Kahketi Vineyard

Kahketi Vineyard Image Photo by Alex Shu on Unsplash

It’s challenging to visit the country and not come across multiple vineyards and wine offerings, especially with their recent expansion into various regions. However, wine production is focused in specific areas, including Kahketi, Kartli, and Adjara. While the smaller wine companies have made a comeback in recent years, entering into the thousands, larger companies are also on the rise.

Each wine region in Georgia offers a unique experience for visitors. Some provide the option to explore the country’s history, while others are more convenient to travel to. Regardless of which vineyard is visited, you’ll surely enjoy tasting part of Georgia’s culture via a glass or two of vino.

While the wine production area has spread to other parts of the country, it’s important to note that the Kahketi region remains the top producer, creating about 70% of the wine in the country. [8]

Georgian Orange Wine

Aside from the production method of Georgian wines, they’re also famous for producing amber and orange wine. These wine varieties are named for their color, created by processing skin-on grapes. Even with a darker hue, they are considered white wines due to the grapes used. Orange and amber wine is believed to have their origin in Georgia, though there is yet to be sufficient evidence. [9]

Also read: The Impact of the Soviet Union’s Occupation on Georgian Winemaking

This Day in Wine History

March 2006 – Vladimir Putin extends the ban on Georgian goods to include wine, leading to Georgia expanding its customer base to the Western world.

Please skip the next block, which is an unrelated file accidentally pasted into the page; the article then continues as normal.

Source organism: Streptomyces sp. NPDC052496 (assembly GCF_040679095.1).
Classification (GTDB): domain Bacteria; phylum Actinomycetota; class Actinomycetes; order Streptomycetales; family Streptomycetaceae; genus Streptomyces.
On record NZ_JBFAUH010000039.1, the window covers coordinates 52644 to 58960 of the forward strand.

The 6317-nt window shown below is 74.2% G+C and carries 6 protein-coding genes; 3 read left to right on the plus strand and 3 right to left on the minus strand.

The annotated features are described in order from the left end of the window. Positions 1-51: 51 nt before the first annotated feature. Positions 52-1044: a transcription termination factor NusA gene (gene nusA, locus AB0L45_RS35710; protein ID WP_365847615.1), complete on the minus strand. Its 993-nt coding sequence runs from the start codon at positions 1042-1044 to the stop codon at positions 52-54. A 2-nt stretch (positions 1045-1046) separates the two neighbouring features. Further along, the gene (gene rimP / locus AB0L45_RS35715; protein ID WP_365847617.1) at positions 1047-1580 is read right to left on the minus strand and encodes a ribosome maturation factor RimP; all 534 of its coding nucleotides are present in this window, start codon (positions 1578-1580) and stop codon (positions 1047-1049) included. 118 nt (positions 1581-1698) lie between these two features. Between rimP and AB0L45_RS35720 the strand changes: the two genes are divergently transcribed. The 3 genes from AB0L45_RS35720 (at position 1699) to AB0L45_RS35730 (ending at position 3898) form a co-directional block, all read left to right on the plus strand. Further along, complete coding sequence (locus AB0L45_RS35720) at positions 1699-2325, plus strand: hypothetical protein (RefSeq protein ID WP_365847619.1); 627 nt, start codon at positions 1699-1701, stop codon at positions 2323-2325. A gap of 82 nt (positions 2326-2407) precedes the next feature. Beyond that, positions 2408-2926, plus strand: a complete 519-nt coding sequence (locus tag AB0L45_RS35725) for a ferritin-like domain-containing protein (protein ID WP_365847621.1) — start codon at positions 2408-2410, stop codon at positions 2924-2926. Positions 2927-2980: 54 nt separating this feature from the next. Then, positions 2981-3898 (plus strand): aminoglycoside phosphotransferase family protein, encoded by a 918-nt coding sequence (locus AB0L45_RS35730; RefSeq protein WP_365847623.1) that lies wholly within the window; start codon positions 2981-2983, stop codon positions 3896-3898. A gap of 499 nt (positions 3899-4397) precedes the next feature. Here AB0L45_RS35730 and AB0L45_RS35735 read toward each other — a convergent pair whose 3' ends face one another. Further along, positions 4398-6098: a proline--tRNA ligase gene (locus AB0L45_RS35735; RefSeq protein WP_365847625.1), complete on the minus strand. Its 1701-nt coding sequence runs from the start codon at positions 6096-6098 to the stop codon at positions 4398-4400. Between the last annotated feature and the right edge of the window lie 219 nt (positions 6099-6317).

December 16, 2013 – A few months after Russia repealed the ban on Georgian wine, they purchased nearly 50% of wine exported by the country. [10]

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[1] Curry, Andrew. “Oldest Evidence of Winemaking Discovered at 8,000-Year-Old Village.” History, 13 Nov. 2017,

[2] Curry, Andrew. “Oldest Evidence of Winemaking Discovered at 8,000-Year-Old Village.” History, 13 Nov. 2017,

[3] “Georgian Wine History.” Wines Georgia,

[4] Willcox, Kathleen. “The Story of Georgian Wine.” Whetstone Magazine,

[5] Willcox, Kathleen. “The Story of Georgian Wine.” Whetstone Magazine,

[6] “Discover the Secret Birthplace of Wine.” Travel, 21 May 2018,

[7] Saladino, Emily. “Georgia’s Ancient Wine Culture Has Lasting Relevance.” Wine Enthusiast, 14 June 2022,

[8] “Discover the Secret Birthplace of Wine.” Travel, 21 May 2018,

[9] International, Sputnik. “Georgia Doubles Wine Exports as Russian Market Reopens.” Sputnik International, 2013, Accessed 28 Jan. 2023.

Categories: 1 CE to 500 CE, 501 CE to 1000 CE, Ancient Wine History, Country Profiles, Oldest Wine Regions, This Day in Wine History | ArticlesTags: , By Published On: February 18, 2023Last Updated: September 18, 2023